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Team82 Blog / 2 min read

Hacktivist Group Claims Ability to Encrypt an RTU Device

/ January 12th, 2023

A hacktivist group known as GhostSec has claimed on a public Telegram group that it has been able to encrypt an industrial remote terminal unit (RTU) router that features SCADA capabilities including support for industrial serial interfaces RS-232 and RS-485, and MODBUS protocol variations.

GhostSec has been called an adjunct group to Anonymous, carrying out politically motivated hacks, including one claim this week that it had access to, and stolen, email from the Brazilian government. It has also previously been connected to compromises of programmable logic controllers and other OT devices. 

In this alleged attack, the group has apparently turned its attention to the Russian invasion of Ukraine. From screenshots provided by the group on Telegram, encrypted files on a TELEOFIS RTU968 v2 in question have had the suffix “.f***Putin” appended to them. 

The group claimed on Telegram that the compromised device is from Belarus, and also did not demand a ransom, instead leaving behind a lengthy message that includes the note: “There is no notification letter. There is no payment.”

Screenshot provided by GhostSec showing files before the ransomware attack.
Another GhostSec screenshot showing encrypted files after their attack.

The TELEOFIS RTU968 V2 is a new 3G router that supports wired and wireless connections of commercial and industrial facilities to the Internet. The built-in 3G modem will provide high-speed wireless Internet access anywhere where there is a network coverage of a cellular operator. It could be considered a remote terminal unit (RTU) because it supports Industrial interfaces RS-232 and RS-485 and is able to convert industrial protocols Modbus RTU/ASCII to Modbus TCP.

A TELEOFIS RTU968 v2 device.

From public internet scans we discovered that there are 194 internet-exposed devices in Russia, Kazakhstan, Belarus, and 117 of them have the SSH service enabled.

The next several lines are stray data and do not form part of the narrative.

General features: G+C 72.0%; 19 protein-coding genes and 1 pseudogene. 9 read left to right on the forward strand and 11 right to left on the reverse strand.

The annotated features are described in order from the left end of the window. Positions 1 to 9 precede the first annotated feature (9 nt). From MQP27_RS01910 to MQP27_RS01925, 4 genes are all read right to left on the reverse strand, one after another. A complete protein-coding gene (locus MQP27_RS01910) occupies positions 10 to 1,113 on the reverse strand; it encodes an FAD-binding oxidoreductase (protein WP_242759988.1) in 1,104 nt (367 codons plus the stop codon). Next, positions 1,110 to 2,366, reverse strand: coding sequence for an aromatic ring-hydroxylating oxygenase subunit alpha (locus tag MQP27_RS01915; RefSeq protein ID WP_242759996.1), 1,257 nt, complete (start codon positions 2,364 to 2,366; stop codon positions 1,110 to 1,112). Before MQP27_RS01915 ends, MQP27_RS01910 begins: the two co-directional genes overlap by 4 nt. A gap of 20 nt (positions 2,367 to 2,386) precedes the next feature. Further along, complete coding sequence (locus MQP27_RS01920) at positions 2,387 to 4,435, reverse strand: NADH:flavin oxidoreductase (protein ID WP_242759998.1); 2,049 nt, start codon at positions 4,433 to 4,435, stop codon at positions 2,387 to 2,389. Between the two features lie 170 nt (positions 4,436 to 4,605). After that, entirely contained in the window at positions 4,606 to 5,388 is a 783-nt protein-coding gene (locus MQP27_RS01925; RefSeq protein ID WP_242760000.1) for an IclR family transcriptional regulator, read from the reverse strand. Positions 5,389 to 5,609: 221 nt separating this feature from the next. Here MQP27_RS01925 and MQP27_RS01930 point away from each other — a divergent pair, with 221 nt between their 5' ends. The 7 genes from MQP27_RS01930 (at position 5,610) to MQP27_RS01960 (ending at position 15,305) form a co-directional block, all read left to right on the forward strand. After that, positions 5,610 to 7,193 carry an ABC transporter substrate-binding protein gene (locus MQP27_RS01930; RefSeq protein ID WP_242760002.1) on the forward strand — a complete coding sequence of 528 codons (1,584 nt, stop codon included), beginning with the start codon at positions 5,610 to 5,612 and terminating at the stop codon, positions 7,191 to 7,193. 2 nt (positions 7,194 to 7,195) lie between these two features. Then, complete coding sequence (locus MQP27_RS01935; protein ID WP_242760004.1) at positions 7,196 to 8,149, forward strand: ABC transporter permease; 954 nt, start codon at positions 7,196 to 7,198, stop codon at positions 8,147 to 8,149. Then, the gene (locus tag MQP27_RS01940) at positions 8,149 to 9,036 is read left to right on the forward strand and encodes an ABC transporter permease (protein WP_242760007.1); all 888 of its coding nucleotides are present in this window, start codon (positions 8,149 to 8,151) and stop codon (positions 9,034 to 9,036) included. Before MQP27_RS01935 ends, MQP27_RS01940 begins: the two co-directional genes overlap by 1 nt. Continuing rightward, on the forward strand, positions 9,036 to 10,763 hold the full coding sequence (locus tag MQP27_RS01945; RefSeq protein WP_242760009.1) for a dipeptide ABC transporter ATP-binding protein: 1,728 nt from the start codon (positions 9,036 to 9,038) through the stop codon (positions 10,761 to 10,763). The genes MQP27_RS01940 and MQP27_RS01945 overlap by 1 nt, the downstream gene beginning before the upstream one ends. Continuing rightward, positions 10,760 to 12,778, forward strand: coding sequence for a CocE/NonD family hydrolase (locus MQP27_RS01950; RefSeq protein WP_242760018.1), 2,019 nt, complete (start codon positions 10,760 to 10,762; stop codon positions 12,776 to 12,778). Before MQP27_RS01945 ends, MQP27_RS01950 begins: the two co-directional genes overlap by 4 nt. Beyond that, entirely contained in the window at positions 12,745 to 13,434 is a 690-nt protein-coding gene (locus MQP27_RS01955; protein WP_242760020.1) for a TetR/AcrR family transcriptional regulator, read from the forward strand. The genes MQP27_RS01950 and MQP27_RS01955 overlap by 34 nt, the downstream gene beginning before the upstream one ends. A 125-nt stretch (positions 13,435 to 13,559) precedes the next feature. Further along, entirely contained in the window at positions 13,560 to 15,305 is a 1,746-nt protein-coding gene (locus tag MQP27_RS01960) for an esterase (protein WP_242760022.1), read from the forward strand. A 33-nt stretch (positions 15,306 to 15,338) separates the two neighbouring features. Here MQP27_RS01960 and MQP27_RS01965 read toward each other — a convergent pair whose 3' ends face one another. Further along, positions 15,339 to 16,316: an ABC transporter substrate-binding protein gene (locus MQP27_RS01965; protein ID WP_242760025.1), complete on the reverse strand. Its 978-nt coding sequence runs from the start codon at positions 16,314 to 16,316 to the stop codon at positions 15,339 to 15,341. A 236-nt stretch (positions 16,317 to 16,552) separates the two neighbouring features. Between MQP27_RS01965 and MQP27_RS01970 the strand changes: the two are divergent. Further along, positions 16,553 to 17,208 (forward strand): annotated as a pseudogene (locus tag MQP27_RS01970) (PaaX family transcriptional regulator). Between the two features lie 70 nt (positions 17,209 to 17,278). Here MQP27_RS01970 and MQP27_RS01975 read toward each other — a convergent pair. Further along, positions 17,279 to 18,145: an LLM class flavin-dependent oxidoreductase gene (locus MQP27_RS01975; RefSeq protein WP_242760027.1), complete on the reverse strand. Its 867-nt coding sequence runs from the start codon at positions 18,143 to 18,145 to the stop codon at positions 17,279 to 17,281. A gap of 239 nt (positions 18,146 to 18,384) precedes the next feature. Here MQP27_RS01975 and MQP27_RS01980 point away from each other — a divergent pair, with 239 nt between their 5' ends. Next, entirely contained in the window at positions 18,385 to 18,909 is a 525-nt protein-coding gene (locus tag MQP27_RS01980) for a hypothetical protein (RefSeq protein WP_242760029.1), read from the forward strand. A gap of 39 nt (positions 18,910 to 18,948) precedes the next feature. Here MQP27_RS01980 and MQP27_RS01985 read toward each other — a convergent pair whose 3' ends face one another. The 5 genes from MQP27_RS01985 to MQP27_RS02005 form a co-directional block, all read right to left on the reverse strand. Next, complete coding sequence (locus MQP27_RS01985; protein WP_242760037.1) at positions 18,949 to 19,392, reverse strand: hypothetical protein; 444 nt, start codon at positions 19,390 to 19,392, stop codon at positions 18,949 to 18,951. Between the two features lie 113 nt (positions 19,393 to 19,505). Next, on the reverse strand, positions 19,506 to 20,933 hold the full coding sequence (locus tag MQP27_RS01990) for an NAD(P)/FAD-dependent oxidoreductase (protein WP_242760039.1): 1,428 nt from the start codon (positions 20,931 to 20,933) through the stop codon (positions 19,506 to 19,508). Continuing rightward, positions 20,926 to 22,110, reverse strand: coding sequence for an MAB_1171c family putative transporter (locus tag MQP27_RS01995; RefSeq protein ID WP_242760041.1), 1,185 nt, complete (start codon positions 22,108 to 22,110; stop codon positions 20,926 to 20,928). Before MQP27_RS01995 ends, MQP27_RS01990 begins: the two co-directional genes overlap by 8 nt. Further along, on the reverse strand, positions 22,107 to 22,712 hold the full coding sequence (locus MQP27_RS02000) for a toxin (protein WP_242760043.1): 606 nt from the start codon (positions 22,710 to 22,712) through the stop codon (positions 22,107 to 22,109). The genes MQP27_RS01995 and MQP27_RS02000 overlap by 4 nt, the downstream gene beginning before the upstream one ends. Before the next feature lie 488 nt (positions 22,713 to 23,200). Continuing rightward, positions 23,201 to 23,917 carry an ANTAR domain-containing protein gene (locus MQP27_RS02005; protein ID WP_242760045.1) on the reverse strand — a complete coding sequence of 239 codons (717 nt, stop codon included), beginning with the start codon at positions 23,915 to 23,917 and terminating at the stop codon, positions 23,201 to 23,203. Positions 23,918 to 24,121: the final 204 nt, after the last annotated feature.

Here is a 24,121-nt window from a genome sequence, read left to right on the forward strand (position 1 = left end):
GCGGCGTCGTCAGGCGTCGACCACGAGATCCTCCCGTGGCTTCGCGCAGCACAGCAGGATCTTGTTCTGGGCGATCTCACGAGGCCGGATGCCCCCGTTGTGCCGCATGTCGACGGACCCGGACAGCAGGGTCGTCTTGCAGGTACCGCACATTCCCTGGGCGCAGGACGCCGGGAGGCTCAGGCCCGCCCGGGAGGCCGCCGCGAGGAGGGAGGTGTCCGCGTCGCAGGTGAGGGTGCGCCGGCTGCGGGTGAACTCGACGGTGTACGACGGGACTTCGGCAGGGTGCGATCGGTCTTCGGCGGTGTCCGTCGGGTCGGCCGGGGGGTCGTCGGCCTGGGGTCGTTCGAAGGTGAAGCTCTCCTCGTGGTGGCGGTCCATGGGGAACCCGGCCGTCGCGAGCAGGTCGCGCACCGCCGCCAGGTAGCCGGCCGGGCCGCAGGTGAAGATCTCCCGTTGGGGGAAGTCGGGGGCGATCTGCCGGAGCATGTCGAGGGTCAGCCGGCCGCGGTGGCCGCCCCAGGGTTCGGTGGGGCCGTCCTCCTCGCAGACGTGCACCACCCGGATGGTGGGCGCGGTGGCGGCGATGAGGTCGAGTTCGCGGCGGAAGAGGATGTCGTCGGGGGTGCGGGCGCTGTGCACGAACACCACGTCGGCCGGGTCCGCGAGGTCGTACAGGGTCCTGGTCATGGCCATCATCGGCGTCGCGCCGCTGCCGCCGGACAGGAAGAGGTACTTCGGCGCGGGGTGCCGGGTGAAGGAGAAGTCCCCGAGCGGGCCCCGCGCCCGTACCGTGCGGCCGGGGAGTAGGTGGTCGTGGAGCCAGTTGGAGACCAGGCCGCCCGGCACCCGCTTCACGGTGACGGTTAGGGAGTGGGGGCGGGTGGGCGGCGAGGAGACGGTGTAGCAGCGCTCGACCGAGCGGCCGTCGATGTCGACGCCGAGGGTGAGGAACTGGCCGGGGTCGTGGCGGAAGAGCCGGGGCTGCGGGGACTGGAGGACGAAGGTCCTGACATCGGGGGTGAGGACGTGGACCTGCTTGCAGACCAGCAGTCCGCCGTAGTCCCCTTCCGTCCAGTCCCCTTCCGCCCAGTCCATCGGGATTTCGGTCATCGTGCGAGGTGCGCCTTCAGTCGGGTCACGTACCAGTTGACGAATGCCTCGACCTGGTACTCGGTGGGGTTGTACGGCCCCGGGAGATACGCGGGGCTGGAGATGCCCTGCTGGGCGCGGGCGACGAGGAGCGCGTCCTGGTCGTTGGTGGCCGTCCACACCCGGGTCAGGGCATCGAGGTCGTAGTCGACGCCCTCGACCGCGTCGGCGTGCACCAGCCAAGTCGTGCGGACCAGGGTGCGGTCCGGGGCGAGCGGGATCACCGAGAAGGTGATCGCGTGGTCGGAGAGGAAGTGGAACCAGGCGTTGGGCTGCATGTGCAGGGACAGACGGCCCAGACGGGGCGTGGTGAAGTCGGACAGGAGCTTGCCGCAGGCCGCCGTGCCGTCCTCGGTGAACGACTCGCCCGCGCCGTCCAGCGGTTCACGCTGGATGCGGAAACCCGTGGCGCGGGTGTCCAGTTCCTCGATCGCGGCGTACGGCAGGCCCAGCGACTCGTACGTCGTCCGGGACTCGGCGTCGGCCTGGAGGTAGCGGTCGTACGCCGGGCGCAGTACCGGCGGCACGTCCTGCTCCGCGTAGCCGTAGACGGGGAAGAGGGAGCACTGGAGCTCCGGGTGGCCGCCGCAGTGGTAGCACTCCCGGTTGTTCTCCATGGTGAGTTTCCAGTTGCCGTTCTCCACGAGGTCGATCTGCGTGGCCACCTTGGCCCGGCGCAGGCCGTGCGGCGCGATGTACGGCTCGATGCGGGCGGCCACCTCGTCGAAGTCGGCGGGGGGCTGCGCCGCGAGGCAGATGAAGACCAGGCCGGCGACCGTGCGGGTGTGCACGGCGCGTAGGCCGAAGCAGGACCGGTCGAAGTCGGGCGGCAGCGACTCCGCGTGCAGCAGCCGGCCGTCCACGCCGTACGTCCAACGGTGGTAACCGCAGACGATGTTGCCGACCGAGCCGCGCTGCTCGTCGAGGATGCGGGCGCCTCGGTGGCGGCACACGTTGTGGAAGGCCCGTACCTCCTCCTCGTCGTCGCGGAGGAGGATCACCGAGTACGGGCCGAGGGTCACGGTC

We were curious to know what was the initial attack vector so we downloaded the firmware and conducted research on it (.tar → .UBI root filesystem, Linux kernel).

We discovered that the device runs over a 32-bit ARM architecture with an ARM926EJ-S processor which is part of ARM9 family of general-purpose microprocessors. It runs the OpenWrt 21.02.2 operating system, which is a Linux distribution with BusyBox.

After going through the device’s configurations and rc.d startup scripts, we came to the conclusion that the device comes with a pre-configured SSH service on port 22 (default port) and allows using a root password as a method of authentication. Furthermore, the device comes with a weak preconfigured root password that can be broken with the hashcat password recovery tool in two seconds.

Default SSH configurations.
SSH banner after logging in to the device.

Hacktivist groups, though largely politically motivated, have demonstrated the ability to be disruptive to businesses and operations in certain situations. GhostSec’s latest alleged activity is another indication that these groups have an interest in seeking out ICS devices that—if attacked—can impact productivity and safety within industrial automation settings.

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